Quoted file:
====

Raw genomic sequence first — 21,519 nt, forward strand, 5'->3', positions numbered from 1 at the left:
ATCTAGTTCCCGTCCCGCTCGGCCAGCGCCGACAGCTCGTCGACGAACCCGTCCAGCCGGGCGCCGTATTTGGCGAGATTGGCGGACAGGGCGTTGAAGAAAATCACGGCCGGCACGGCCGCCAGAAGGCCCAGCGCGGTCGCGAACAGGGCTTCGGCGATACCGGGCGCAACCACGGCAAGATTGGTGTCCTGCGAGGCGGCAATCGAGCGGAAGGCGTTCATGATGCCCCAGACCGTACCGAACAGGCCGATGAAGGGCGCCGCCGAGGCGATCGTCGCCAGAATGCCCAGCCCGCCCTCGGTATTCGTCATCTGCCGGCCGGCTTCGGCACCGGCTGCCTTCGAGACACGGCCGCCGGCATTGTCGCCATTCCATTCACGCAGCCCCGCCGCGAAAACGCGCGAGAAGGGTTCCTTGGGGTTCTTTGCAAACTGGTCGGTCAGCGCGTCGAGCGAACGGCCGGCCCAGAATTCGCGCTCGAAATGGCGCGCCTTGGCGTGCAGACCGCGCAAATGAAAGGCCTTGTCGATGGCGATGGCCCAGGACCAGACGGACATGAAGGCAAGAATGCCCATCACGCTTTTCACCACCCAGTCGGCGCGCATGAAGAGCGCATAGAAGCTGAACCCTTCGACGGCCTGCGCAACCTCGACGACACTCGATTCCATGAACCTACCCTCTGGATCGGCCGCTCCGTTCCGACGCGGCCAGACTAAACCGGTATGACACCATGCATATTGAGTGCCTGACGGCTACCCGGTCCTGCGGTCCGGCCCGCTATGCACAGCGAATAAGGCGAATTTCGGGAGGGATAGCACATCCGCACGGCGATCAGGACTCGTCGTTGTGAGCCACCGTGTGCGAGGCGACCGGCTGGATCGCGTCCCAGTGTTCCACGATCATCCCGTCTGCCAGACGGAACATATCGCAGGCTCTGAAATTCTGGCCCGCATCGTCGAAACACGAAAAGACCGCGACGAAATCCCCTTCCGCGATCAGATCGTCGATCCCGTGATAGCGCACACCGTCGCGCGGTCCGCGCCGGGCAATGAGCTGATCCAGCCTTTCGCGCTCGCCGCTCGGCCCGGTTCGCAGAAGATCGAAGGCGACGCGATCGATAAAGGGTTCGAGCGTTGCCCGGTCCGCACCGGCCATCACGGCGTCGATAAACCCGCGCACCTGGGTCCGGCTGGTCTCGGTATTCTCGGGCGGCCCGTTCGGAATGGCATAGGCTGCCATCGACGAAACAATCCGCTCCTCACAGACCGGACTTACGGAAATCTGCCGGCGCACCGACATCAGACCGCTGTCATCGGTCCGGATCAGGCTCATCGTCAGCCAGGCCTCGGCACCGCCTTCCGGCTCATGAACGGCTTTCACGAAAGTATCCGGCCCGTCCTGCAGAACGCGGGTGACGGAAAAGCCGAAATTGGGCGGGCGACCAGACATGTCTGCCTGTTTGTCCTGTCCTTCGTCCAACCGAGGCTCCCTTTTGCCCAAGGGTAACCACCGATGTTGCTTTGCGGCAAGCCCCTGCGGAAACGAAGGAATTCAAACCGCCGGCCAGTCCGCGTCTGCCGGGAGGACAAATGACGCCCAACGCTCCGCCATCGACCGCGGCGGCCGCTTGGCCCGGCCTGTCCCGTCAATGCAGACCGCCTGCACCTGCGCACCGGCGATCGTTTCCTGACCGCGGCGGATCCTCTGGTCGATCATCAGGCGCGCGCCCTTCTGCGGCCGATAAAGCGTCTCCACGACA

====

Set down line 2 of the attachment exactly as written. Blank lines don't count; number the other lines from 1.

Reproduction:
ATCTAGTTCCCGTCCCGCTCGGCCAGCGCCGACAGCTCGTCGACGAACCCGTCCAGCCGGGCGCCGTATTTGGCGAGATTGGCGGACAGGGCGTTGAAGAAAATCACGGCCGGCACGGCCGCCAGAAGGCCCAGCGCGGTCGCGAACAGGGCTTCGGCGATACCGGGCGCAACCACGGCAAGATTGGTGTCCTGCGAGGCGGCAATCGAGCGGAAGGCGTTCATGATGCCCCAGACCGTACCGAACAGGCCGATGAAGGGCGCCGCCGAGGCGATCGTCGCCAGAATGCCCAGCCCGCCCTCGGTATTCGTCATCTGCCGGCCGGCTTCGGCACCGGCTGCCTTCGAGACACGGCCGCCGGCATTGTCGCCATTCCATTCACGCAGCCCCGCCGCGAAAACGCGCGAGAAGGGTTCCTTGGGGTTCTTTGCAAACTGGTCGGTCAGCGCGTCGAGCGAACGGCCGGCCCAGAATTCGCGCTCGAAATGGCGCGCCTTGGCGTGCAGACCGCGCAAATGAAAGGCCTTGTCGATGGCGATGGCCCAGGACCAGACGGACATGAAGGCAAGAATGCCCATCACGCTTTTCACCACCCAGTCGGCGCGCATGAAGAGCGCATAGAAGCTGAACCCTTCGACGGCCTGCGCAACCTCGACGACACTCGATTCCATGAACCTACCCTCTGGATCGGCCGCTCCGTTCCGACGCGGCCAGACTAAACCGGTATGACACCATGCATATTGAGTGCCTGACGGCTACCCGGTCCTGCGGTCCGGCCCGCTATGCACAGCGAATAAGGCGAATTTCGGGAGGGATAGCACATCCGCACGGCGATCAGGACTCGTCGTTGTGAGCCACCGTGTGCGAGGCGACCGGCTGGATCGCGTCCCAGTGTTCCACGATCATCCCGTCTGCCAGACGGAACATATCGCAGGCTCTGAAATTCTGGCCCGCATCGTCGAAACACGAAAAGACCGCGACGAAATCCCCTTCCGCGATCAGATCGTCGATCCCGTGATAGCGCACACCGTCGCGCGGTCCGCGCCGGGCAATGAGCTGATCCAGCCTTTCGCGCTCGCCGCTCGGCCCGGTTCGCAGAAGATCGAAGGCGACGCGATCGATAAAGGGTTCGAGCGTTGCCCGGTCCGCACCGGCCATCACGGCGTCGATAAACCCGCGCACCTGGGTCCGGCTGGTCTCGGTATTCTCGGGCGGCCCGTTCGGAATGGCATAGGCTGCCATCGACGAAACAATCCGCTCCTCACAGACCGGACTTACGGAAATCTGCCGGCGCACCGACATCAGACCGCTGTCATCGGTCCGGATCAGGCTCATCGTCAGCCAGGCCTCGGCACCGCCTTCCGGCTCATGAACGGCTTTCACGAAAGTATCCGGCCCGTCCTGCAGAACGCGGGTGACGGAAAAGCCGAAATTGGGCGGGCGACCAGACATGTCTGCCTGTTTGTCCTGTCCTTCGTCCAACCGAGGCTCCCTTTTGCCCAAGGGTAACCACCGATGTTGCTTTGCGGCAAGCCCCTGCGGAAACGAAGGAATTCAAACCGCCGGCCAGTCCGCGTCTGCCGGGAGGACAAATGACGCCCAACGCTCCGCCATCGACCGCGGCGGCCGCTTGGCCCGGCCTGTCCCGTCAATGCAGACCGCCTGCACCTGCGCACCGGCGATCGTTTCCTGACCGCGGCGGATCCTCTGGTCGATCATCAGGCGCGCGCCCTTCTGCGGCCGATAAAGCGTCTCCACGACA